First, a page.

So nothing has changed. The format has not changed, and all our planning around the Plan to Win remains the same. This is our vehicle for strategizing and trying to give our customers a better experience at the front counter or the drive through, which I always like to say is the moment of truth. It is the only place where we could make a difference.

We spend millions of dollars on marketing, but when I screw up your order at the front counter or the drive-thru, it’s all lost, because you don’t care how good our last commercial was.

What improvements are happening at the company moving forward?

First, if you look at people. The ability of the crew and the managers in our restaurants to deliver this better experience at the front counter and drive-thru through the enhancement of technology and the point of sale in particular, the cash registers, is very, very important.

And training and educating our people, we’re ramping up our efforts around that.

And then also staffing. We’re one of the fortunate companies today that can hire, and continued to hire, not just because we’ve opened new restaurants but because we’ve been successful.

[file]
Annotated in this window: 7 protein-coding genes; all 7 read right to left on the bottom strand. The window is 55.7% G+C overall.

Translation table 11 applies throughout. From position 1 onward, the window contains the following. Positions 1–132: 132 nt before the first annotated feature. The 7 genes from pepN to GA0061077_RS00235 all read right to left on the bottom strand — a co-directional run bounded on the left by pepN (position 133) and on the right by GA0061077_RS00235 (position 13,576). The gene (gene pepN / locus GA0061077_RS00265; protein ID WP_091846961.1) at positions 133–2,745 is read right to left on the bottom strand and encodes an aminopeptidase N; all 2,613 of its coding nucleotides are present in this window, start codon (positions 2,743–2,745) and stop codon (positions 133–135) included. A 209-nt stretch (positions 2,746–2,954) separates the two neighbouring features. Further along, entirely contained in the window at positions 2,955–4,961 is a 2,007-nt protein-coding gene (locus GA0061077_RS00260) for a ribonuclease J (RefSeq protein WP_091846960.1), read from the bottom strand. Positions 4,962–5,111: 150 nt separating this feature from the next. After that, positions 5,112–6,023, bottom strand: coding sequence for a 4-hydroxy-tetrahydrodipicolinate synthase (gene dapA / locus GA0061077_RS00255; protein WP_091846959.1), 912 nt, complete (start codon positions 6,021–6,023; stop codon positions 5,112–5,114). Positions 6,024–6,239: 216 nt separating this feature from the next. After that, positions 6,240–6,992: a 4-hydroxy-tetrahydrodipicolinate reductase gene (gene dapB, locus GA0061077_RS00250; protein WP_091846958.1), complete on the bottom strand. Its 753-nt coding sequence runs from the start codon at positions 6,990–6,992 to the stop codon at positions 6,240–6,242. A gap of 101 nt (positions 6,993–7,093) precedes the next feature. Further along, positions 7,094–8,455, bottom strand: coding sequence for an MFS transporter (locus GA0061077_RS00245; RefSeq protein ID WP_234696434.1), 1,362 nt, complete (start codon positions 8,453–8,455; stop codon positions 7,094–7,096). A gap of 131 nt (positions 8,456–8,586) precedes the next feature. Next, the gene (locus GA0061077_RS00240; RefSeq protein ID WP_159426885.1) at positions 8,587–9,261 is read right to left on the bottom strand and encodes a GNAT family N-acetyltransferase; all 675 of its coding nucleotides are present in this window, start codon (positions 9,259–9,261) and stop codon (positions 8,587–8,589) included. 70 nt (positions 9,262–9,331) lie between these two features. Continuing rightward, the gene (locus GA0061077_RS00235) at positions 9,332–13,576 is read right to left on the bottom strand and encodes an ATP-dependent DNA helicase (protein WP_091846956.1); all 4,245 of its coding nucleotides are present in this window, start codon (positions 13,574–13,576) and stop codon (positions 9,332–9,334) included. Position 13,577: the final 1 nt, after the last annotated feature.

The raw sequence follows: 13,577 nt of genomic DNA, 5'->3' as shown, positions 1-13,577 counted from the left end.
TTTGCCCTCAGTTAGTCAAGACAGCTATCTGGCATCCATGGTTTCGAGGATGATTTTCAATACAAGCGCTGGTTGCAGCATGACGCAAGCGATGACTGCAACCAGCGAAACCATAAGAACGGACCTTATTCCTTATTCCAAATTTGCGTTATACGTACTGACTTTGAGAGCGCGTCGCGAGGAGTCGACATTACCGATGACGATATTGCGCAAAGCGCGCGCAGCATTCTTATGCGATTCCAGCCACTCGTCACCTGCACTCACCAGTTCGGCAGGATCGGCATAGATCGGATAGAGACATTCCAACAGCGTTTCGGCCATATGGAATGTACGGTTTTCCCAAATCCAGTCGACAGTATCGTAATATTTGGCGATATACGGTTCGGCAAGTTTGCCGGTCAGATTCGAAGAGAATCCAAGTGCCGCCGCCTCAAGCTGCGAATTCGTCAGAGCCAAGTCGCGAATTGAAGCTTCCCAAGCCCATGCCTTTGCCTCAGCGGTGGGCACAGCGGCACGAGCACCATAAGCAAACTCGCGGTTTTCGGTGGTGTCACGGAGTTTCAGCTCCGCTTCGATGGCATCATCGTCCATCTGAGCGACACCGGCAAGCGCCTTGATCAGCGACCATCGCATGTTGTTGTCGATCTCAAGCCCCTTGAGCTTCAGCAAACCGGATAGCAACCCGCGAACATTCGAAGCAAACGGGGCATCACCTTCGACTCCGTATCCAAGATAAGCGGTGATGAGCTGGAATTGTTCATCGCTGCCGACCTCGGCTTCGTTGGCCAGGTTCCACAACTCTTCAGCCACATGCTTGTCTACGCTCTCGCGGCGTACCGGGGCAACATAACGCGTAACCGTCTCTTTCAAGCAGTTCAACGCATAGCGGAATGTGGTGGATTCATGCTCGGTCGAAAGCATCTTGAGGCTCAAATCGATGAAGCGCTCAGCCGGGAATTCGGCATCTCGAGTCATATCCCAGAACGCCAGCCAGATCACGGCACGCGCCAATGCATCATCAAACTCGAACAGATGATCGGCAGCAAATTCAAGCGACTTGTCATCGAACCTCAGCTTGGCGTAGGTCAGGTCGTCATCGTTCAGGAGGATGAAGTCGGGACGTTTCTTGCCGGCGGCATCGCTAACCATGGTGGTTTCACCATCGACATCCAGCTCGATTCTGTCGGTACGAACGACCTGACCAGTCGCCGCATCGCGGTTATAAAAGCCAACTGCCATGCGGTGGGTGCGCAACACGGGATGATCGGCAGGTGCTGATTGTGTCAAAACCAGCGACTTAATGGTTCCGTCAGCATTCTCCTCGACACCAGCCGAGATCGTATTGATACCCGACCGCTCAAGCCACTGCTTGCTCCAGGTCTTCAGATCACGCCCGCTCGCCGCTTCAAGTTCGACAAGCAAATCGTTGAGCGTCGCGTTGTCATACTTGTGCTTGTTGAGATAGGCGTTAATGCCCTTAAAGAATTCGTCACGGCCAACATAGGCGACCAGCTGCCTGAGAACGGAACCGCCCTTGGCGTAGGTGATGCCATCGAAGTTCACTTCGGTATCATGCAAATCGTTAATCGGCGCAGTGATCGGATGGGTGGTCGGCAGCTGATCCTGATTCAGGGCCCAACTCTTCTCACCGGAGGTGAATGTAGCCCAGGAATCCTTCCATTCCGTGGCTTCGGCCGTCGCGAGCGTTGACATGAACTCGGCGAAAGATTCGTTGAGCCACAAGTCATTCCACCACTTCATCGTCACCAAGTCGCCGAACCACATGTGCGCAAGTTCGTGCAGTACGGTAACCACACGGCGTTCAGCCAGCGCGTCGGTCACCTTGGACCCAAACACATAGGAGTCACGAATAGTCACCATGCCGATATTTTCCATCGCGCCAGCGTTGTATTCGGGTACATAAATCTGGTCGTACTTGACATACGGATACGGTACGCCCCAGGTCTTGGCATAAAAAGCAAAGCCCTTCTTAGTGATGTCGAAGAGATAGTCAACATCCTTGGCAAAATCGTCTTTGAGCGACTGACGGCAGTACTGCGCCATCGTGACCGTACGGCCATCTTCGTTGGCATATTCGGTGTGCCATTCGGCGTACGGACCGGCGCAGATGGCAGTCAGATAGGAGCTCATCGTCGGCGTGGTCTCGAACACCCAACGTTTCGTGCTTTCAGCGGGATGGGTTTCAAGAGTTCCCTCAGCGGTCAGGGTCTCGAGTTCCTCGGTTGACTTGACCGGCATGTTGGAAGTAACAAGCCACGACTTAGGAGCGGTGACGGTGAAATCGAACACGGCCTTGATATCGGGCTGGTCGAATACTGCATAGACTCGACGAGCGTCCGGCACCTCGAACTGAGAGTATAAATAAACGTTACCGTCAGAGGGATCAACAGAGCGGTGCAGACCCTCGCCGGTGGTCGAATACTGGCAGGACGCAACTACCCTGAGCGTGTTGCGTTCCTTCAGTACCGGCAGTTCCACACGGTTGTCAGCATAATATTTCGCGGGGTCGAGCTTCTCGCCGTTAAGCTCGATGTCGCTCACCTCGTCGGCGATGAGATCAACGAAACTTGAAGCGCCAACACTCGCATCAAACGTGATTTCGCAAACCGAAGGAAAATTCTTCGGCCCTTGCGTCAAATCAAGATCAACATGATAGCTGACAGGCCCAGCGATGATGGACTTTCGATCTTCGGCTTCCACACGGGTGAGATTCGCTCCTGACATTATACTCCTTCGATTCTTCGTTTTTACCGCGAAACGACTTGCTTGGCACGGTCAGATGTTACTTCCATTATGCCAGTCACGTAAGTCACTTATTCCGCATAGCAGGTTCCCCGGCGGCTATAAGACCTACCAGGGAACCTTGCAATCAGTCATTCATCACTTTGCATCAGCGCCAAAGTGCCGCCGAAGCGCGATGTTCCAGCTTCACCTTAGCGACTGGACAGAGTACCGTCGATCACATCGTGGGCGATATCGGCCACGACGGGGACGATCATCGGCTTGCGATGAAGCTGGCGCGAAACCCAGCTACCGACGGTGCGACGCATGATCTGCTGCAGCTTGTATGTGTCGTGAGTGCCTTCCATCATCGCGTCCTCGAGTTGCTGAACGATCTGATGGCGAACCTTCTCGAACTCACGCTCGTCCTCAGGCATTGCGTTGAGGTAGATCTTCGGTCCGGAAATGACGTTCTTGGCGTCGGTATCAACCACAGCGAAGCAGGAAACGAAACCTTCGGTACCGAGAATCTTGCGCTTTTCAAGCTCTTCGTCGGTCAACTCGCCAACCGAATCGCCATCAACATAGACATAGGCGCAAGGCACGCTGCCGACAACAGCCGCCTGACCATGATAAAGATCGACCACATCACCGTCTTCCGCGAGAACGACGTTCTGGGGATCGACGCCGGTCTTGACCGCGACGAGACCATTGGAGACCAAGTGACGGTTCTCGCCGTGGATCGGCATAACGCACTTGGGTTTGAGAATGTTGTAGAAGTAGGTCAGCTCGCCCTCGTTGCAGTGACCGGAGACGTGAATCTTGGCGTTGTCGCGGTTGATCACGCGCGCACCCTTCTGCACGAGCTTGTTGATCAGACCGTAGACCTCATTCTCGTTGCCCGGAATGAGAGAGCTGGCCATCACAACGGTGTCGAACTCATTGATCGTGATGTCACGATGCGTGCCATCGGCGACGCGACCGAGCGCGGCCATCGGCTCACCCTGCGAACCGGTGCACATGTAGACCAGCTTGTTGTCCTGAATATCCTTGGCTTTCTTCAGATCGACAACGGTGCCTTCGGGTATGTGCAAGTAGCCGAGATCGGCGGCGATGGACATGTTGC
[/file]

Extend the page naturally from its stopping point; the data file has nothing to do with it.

And then of course there’s the reimaging. We’re ratcheting up our efforts at re-imaging—we’ll probably re-image 2,300 restaurants or more this year. If you look at capital expenditures, we’ve upped that by about $300 million. Much of that will go against re-imaging, but we’re also going to open a thousand new restaurants, which is up from a year ago.

POS systems are ever-changing. The technology is ever-changing. It’s important for us to have the appropriate interface capability for our crew and management, so it’s easier for them with the face of the keyboard and the complexity of the menu, it’s a point of importance in terms of being able to point to the product. Instead of having to go through four different steps, you end up having one or two steps, for the speed of the order-taking.

What is the reaction from the franchisee community regarding all of this?

Good. Cash flow is at an all-time high here in the U.S. We’ve always had a good relationship with our franchisees, but it’s always better when the results are better.

We didn’t have a lot of dissention around the combined beverage program. But any time you’re embarking on a billion-dollar project and implementing something in 14,000 stores, 85 percent of them managed by franchisees, you’re going to have a difference of opinion on how to implement that. That was nothing more than the normal collaboration of leadership of franchisees and McDonald’s, which we pride ourselves on…working out the kinks in terms of how we’re going to implement this.